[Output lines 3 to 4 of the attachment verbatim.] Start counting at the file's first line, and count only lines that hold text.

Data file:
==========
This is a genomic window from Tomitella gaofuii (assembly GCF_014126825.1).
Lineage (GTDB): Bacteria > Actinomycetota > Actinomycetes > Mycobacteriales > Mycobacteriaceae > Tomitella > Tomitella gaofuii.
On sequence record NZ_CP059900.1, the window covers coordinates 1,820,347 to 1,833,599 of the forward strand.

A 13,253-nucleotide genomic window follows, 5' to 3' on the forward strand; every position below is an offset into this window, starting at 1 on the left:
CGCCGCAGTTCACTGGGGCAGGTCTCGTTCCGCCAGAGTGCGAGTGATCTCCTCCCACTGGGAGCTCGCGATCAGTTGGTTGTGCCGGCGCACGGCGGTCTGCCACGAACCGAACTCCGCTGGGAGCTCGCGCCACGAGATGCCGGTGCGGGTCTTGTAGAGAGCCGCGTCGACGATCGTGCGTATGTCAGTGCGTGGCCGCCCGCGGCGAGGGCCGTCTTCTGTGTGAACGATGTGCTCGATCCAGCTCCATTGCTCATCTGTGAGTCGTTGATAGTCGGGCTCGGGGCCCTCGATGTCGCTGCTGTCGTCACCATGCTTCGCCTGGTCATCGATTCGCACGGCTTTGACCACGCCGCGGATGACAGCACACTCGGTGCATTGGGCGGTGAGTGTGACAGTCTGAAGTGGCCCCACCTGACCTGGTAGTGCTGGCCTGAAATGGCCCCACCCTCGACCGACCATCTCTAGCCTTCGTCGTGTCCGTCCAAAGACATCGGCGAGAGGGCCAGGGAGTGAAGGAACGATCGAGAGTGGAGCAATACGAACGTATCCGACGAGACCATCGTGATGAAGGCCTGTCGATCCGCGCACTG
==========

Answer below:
On sequence record NZ_CP059900.1, the window covers coordinates 1,820,347 to 1,833,599 of the forward strand.

A 13,253-nucleotide genomic window follows, 5' to 3' on the forward strand; every position below is an offset into this window, starting at 1 on the left: